1. Human power – we could only move as fast and as efficiently as our own bodies.
  2. Horse power – we could only move as fast and as efficiently as horses or other beasts of burden.
  3. Steam power – we could only move as fast as a steam engine powered by coal could drive us.
  4. Refined fuel power – we could only move as fast as a petrol engine could drive us.

Those last 3 steps weren’t invented as a response to a crisis but as an innovation to realise an opportunity.

The hope that innovation will be sparked as a result of creating a purely false crisis (i.e. a new law) is not supported by strong historical evidence. Perhaps opportunity drives innovation more often than crisis?

 

 

One does not like green eggs and ham

Our recent investigation into the accidental UK Conservative Party leadership contender, Jacob Rees-Mogg, led us to discover the perfectly rational, balanced and sober Guardian columnist, Suzanne Moore.

One of her recent offerings was on the subject of “hate crimes” and “online hate”.

Something must be done, she opines, there must be consequences.

Definitions are always a handy starting point when searching for the truth of a statement.

Firstly, what is “hate“?

In the English language it can have several related but different meanings; the opposite of love, for example. An extreme dislike of something or someone, perhaps. Without wishing to put words into Ms. Moore’s mouth, she seems to be defining it moore (see what I did there?) as an action than a feeling. Online hate, is the term she uses to describe this version of the word, suggesting the use of the verb rather than the noun version of hate.

Presumably she isn’t suggesting all hate must be banned? Hatred of olives, for example, would be a frivolous and difficult thing to legislate against. It might be straightforward to enshrine in law a ban on publicly-expressing one’s hatred for little green and black fruits however. Would that make the olive-haters suddenly, or even gradually, become lovers of olives? Of course not.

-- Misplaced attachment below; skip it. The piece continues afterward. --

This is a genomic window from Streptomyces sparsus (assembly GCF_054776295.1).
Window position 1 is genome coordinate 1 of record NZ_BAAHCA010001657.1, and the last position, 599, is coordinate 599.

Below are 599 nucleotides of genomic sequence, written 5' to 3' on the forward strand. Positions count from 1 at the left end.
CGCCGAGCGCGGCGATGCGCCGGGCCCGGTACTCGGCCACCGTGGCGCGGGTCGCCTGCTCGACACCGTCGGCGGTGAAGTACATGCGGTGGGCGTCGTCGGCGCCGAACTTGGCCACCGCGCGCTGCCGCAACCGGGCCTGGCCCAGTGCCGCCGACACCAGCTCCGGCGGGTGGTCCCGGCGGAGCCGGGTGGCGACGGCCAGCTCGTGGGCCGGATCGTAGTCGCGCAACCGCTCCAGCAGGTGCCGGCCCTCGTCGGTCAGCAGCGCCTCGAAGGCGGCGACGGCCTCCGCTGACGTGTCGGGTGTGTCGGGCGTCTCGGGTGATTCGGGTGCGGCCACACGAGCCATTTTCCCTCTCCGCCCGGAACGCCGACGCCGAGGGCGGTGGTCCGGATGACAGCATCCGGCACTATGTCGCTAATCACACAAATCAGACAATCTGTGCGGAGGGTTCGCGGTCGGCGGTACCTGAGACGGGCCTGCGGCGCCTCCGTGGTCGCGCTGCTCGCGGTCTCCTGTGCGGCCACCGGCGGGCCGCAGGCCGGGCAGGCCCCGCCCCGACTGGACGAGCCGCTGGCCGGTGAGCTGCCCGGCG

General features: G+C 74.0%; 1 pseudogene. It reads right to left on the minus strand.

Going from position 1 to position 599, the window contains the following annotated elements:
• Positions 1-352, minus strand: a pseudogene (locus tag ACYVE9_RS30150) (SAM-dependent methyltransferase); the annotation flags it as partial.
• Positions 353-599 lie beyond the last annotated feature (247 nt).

Defining the standard for what is hateful is equally tricky. Are you calling me rude names on the internet because you disagree with my point of view (here’s a few hundred words from Ms. Moore doing exactly that to JRM, without ever once critiquing his arguments)? At what point does that name-calling become online hate or even a hate crime? On Planet Guardian, it seems to be once we invoke certain physical, religious, racial, gender or sexual attributes.

At risk of invoking the slippery slope fallacy, who gets to define the limits of this definition and where does one apply for the job?

We might speculate that the flip side of online hate is offence. If the recipient of online hate takes offence, the hurt is amplified, which is perhaps the original motivation of the online hater?

Maybe there’s a clue in the way we phrase offence as a verb in the English language; we say that people take offence, suggesting that it’s a choice made by the recipient, not the hater offering it. The power is actually with the recipient.

Bill’s Opinion

Although we all know that we should strive for civility in our online discussions, we don’t always hold ourselves to that standard. However, to legislate to shut down those who are abusive risks collecting those with dissenting opinions or those with arguments we simply find uncomfortable in the same net.

Those of us who attract the attention of insulting or abusive online hate have several options available;

  1. Report threats of violence or incitement to violence to the police; this is an actual crime and has been for generations.
  2. Use the block button on whichever social media platform the abuse is arriving from.